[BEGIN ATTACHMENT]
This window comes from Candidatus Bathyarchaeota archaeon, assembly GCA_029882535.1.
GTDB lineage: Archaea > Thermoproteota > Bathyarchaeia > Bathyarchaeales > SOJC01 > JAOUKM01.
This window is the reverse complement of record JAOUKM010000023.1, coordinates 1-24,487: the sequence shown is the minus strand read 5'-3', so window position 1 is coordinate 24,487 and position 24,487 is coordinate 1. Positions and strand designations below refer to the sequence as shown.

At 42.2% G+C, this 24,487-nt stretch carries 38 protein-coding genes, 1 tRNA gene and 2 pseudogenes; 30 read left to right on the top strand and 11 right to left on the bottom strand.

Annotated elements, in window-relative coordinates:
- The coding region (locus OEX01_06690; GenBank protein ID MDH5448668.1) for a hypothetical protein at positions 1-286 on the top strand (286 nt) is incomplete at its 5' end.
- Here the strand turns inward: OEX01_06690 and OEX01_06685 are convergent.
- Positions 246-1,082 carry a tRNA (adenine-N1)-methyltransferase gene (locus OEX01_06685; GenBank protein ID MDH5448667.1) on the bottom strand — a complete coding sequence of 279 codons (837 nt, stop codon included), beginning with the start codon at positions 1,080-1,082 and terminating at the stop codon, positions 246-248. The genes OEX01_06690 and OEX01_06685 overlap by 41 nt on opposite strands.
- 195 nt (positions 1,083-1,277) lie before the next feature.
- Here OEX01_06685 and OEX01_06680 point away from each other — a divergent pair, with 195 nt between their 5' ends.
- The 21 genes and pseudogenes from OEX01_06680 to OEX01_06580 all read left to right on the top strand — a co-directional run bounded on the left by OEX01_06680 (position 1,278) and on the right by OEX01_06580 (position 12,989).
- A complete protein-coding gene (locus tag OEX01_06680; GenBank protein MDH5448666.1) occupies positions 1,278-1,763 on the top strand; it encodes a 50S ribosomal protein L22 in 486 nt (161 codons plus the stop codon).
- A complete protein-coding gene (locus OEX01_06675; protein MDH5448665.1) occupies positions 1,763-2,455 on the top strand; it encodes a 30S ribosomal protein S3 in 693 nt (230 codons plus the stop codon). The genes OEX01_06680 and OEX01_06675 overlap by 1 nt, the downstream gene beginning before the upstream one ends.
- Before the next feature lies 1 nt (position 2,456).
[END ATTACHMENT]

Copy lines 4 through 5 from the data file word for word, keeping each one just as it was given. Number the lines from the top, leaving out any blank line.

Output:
At 42.2% G+C, this 24,487-nt stretch carries 38 protein-coding genes, 1 tRNA gene and 2 pseudogenes; 30 read left to right on the top strand and 11 right to left on the bottom strand.

Annotated elements, in window-relative coordinates: